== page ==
“For there is born to you this day in the city of David a Savior, who is Christ the Lord.” (Luke 2:11 NKJV)

There has never been a more awaited birth or a longer celebrated one.  Ever since sin first entered the Garden of Eden through Adam and Eve, the world waited for the coming of the One who would destroy sin and the evil one.  Then one night in a little town named Bethlehem the One arrived as a little baby, God’s gift to mankind, the first Christmas gift.

Many men prophesied about this One, the Messiah, Savior of all the world.  Moses wrote that this One would be born of a woman (Genesis 3:15), a descendant of Abraham, Isaac, Jacob, and Judah (Genesis 17:3, 7, 19, 21:12, 22:18, 28:13-14, 49:8-10, Numbers 24:17).  Isaiah added that He would descend from Jesse (Isaiah 11:1); and Jeremiah added that He would come from Jesse’s son David, king of Israel (Jeremiah 23:5, 33:15).  The prophet Micah further said that out of all the towns in Judah He would be born in Bethlehem (Micah 5:1-3).  Isaiah further prophesied that He would be born of a virgin (Isaiah 7:14).  David also foretold that God would be the Father of the Savior (Psalm 2:7).  This had to be because He could not save the world from their sins if He had sin in His nature too.  Since the sin nature was passed on through the man, the mother of the Savior had to be a virgin and the father had to be God.  Isaiah also said that this One would be God Himself (Isaiah 9:6-7).

King David, along with the prophet Isaiah, said that kings would bring Him gifts and bow down to worship Him (Psalm 72:10-15, Isaiah 60:3).  Hosea prophesied that He would spend time in Egypt (Hosea 11:1), and Jeremiah foretold the weeping that occurred when Herod killed all the boy babies two years old and under in Bethlehem (Jeremiah 31:15).  Isaiah even revealed that the Savior would live in the area around Galilee (Isaiah 9:1-2).  Many more prophesies were recorded throughout the Old Testament about the Messiah, the Savior, but we won’t go into them here.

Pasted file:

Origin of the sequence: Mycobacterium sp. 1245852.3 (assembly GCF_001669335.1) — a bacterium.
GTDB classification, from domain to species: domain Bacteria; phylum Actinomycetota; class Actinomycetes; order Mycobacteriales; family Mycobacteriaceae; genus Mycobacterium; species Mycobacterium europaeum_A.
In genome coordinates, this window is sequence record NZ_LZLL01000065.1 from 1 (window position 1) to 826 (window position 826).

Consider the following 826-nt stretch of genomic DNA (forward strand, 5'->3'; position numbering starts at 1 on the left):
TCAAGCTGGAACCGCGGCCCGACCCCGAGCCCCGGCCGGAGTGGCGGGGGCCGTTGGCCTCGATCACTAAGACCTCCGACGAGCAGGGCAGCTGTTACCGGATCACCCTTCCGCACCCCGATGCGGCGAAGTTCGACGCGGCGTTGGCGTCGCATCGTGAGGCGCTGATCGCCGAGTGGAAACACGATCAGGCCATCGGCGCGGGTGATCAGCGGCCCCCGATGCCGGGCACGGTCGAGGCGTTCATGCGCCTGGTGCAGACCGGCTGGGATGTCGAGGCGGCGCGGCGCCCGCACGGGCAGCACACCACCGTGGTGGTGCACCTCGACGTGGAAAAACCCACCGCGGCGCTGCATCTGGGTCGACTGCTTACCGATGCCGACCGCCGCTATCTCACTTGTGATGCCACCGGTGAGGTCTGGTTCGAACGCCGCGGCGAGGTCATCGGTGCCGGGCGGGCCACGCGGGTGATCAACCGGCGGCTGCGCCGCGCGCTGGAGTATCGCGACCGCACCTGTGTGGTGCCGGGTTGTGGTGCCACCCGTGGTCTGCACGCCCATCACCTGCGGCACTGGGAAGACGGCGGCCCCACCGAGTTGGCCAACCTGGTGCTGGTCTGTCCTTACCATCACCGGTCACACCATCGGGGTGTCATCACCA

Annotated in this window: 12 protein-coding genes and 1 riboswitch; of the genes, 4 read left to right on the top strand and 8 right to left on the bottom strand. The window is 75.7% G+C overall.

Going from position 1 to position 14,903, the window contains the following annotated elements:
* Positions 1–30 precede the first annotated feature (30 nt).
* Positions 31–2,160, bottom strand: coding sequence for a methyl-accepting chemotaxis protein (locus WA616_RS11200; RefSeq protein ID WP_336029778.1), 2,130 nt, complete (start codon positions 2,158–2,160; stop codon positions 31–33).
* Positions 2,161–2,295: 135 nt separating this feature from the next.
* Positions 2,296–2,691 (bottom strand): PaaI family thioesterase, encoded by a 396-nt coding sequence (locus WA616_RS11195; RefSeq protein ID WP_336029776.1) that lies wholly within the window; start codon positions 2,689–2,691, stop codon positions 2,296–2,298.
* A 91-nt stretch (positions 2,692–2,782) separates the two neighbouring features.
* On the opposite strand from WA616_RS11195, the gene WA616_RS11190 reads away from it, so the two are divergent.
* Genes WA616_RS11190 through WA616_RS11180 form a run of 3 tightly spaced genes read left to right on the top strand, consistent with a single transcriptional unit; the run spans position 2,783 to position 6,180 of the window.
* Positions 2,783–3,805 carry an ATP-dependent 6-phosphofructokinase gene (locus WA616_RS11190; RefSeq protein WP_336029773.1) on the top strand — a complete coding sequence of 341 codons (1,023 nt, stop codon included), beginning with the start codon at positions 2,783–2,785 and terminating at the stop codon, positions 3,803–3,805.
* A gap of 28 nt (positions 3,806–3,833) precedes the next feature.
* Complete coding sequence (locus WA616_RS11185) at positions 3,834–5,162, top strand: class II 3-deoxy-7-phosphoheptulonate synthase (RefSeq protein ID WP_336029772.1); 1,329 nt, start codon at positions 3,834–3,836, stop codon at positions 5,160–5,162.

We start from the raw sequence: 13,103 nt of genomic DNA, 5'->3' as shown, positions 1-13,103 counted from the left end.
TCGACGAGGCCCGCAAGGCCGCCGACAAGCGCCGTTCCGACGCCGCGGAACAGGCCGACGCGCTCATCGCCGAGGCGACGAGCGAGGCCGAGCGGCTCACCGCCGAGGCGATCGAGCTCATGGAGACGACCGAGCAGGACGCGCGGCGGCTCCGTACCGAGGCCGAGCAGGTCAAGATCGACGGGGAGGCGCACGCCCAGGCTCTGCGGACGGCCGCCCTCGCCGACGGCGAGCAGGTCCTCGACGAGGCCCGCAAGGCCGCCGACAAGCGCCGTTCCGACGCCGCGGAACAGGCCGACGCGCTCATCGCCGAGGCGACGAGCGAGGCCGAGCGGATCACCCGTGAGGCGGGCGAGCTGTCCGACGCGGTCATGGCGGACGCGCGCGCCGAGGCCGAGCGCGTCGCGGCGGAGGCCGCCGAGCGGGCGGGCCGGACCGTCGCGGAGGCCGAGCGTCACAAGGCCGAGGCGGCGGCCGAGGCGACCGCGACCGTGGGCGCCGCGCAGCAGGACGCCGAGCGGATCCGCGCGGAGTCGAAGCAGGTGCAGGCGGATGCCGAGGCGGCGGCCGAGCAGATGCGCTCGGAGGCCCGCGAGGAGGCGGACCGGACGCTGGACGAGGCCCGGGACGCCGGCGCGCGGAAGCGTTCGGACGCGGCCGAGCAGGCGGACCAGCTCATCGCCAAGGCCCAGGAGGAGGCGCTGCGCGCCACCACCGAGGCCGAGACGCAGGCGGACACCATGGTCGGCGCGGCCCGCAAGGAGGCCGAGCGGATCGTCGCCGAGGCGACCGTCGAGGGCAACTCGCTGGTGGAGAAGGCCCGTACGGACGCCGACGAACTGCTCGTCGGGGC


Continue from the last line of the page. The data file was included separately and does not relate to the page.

Only one person fulfilled all these prophesies.  He was born in Bethlehem to a virgin, Mary, a direct descendant of King David.  He was named Jesus. Angels announced his birth to shepherds. Kings known as wise men or magi brought Him gifts and bowed down to worship Him.  He was taken to Egypt by Mary and Joseph just before Herod called for the killing of Bethlehem’s baby boys two years old and younger.  He lived there until Herod died.  Then Joseph brought the family back to Nazareth in the region of Galilee.

Jesus lived a life just like we do.  He was tempted to sin just like we are, but He never sinned.  He suffered persecutions from those who hated Who He was and what He stood for.  Then He was crucified on a cruel Roman cross not because of something He did for He did nothing wrong but because He was the Son of God.  He went to the cross as God’s sacrificial lamb willingly giving up His life so that sin and the Devil’s hold on humanity would be broken forever.  Then Jesus rose from the dead to complete His wonderful work of salvation.  All this was prophesied in the Old Testament, too.

This year as you celebrate the birth of Jesus consider what gift you are going to give Him.  The gift He wants most is you.

Merry Christmas!

Names of Jesus
The Amen – Revelation 3:14
Angel – Genesis 48:16, Exodus 23:20,21
Anointed – Psalm 2:2
Apostle – Hebrews 3:1
Author and Finisher of our faith – Hebrews 12:2
Beginning and End of the Creation of God – Revelation 3:14, 22:13
Beloved Son – Matthew 3:17
My Beloved – Ephesians 1:6
Only Begotten – John 1:14, 18
The Branch – Isaiah 11:1, Matthew 2:23
Bread of Life – John 6:32
Bridegroom – Matthew 9:15
Christ “Messiah, the Anointed One” – John 1:41
Consolation – Luke 2:25
Cornerstone – Ephesians 2:20
Counselor – Isaiah 9:6, Colossians 2:3
Dayspring – Luke 1:78
Deliverer – Luke 2:11
Door – John 10:9
Emmanuel – Isaiah 7:14
The Faithful Witness – Revelation 5:5
The Father of Eternity – Isaiah 9:6, Revelation 1:8
God – Isaiah 9:6, John 1:1
God, My Savior – Isaiah 45:1
The Mighty God – Isaiah 9:6, John 1:1-3
Governor – Matthew 2:6
Head of the Church – Ephesians 5:23
Heir – Hebrews 1:2
Holy One – Isaiah 41:14, Mark 1:24
I Am – John 8:58
Immanuel – Isaiah 7:14, I Timothy 3:16
Israel – Isaiah 49:3
Jesus – Matthew 1:21
Jesus Christ – John 1:17
Jesus of Nazareth – Mark 1:24, Luke 24:19
King – Matthew 21:5, Psalm 2:6, Matthew 2:1-2
King of Kings and the Lord of Lords – Revelation 19:16
Lamb of God – John 1:14
The Last Adam – I Corinthians 15:45
Life – John 14:6
Light of the World – John 8:12
The Lion of Judah – Revelation 5:5
LORD – Isaiah 40:3, Mark 1:1-8
Lord – Psalm 110:1, Luke 20:41-44
Lord Jesus – John 20:28
Man – 1 Timothy 2:5
The Second Man – 1 Corinthians 15:47
The Master – Matthew 9:11, 23:8
Messiah – Daniel 9:25, John 1:41
The Messiah – Daniel 9:25-26, Isaiah 61:1, Luke 4:16-21
Paraclete – John 16:7, 14, 15
High Priest – Hebrews 3:1
Priest – Psalm 110:4, Hebrews 3:1, 5:5-6